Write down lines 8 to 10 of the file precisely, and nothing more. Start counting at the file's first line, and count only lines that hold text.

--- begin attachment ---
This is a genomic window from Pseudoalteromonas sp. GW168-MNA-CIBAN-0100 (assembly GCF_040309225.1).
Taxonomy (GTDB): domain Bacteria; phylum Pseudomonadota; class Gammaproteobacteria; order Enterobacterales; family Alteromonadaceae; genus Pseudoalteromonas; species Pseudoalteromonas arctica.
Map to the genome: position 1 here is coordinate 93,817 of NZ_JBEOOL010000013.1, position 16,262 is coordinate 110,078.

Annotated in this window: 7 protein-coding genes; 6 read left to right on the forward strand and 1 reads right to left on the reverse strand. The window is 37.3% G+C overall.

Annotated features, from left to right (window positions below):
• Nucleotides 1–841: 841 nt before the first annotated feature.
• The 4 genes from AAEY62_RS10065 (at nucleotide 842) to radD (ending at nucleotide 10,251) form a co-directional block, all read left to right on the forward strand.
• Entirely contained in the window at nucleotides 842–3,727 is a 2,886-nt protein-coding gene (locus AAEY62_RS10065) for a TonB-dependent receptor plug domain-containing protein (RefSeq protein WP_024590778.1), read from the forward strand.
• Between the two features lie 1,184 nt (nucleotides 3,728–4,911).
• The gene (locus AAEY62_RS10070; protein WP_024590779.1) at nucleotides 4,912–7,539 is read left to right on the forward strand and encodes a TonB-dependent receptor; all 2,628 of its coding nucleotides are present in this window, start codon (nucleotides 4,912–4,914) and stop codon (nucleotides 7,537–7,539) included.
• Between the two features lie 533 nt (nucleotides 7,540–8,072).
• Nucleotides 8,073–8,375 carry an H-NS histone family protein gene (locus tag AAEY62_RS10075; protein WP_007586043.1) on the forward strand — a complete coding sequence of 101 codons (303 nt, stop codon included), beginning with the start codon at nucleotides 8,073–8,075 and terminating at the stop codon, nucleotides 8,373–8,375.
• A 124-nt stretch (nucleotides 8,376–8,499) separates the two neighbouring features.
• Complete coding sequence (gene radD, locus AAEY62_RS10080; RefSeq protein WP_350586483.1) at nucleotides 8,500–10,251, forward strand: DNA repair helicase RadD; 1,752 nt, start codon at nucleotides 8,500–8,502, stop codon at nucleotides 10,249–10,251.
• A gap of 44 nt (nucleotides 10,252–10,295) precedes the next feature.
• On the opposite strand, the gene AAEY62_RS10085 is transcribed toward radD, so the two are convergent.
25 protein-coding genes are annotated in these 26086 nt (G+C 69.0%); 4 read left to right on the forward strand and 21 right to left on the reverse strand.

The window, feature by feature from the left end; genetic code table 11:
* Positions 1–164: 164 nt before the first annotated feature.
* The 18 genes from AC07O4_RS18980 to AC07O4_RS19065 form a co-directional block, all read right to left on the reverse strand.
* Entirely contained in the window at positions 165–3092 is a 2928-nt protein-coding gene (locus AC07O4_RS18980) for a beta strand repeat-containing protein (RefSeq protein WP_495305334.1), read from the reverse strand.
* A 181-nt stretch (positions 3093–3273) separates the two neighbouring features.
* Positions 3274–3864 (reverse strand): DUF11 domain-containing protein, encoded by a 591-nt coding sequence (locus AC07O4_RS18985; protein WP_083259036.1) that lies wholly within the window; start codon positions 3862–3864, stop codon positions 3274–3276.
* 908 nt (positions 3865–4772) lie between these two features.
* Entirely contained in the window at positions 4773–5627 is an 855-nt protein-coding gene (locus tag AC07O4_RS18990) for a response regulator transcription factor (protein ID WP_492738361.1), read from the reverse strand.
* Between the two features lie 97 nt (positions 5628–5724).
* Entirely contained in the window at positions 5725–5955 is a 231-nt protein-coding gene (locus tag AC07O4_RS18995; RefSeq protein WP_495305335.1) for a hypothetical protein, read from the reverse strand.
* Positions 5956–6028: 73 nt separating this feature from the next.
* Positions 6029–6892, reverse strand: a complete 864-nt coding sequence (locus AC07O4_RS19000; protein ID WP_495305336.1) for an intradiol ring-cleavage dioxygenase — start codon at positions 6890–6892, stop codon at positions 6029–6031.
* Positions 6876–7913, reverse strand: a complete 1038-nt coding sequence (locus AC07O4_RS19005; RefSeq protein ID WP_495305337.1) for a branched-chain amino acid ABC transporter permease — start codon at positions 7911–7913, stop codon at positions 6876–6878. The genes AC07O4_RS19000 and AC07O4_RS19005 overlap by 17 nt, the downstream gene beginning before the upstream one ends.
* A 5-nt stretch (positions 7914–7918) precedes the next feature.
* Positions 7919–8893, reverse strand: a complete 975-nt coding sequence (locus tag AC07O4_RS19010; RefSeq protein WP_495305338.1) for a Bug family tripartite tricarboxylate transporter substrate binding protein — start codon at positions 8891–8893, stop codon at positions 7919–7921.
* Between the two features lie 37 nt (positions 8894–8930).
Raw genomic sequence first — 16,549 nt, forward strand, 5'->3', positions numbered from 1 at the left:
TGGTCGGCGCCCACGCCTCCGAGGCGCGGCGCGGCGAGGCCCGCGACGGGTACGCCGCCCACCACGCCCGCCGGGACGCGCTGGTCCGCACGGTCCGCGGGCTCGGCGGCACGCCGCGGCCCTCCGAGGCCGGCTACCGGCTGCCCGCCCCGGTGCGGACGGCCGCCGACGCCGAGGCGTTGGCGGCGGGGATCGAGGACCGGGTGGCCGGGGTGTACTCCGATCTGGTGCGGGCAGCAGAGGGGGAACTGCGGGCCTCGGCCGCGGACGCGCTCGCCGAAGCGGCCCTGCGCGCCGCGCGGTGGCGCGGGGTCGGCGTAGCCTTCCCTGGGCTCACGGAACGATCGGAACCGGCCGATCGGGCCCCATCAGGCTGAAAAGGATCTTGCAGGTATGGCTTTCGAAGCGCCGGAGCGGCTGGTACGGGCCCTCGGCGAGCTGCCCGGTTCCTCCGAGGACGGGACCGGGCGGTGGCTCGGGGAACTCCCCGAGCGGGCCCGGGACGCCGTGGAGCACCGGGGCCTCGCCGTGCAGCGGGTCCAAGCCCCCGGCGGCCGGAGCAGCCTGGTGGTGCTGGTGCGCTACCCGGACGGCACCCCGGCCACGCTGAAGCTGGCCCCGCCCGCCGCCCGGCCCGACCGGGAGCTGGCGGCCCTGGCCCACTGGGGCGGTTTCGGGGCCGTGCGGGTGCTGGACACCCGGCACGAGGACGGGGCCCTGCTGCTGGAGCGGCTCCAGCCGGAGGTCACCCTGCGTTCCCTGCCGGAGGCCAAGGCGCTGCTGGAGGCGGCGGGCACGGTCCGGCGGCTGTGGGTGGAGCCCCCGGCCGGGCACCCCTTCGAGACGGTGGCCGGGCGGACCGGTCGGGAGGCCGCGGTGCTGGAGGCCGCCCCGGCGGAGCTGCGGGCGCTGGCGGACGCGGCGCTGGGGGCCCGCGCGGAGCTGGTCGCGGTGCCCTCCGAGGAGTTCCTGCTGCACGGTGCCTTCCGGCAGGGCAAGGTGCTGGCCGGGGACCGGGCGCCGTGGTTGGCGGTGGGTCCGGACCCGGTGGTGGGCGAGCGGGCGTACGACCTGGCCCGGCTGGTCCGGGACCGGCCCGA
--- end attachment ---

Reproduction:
• Entirely contained in the window at nucleotides 842–3,727 is a 2,886-nt protein-coding gene (locus AAEY62_RS10065) for a TonB-dependent receptor plug domain-containing protein (RefSeq protein WP_024590778.1), read from the forward strand.
• Between the two features lie 1,184 nt (nucleotides 3,728–4,911).
• The gene (locus AAEY62_RS10070; protein WP_024590779.1) at nucleotides 4,912–7,539 is read left to right on the forward strand and encodes a TonB-dependent receptor; all 2,628 of its coding nucleotides are present in this window, start codon (nucleotides 4,912–4,914) and stop codon (nucleotides 7,537–7,539) included.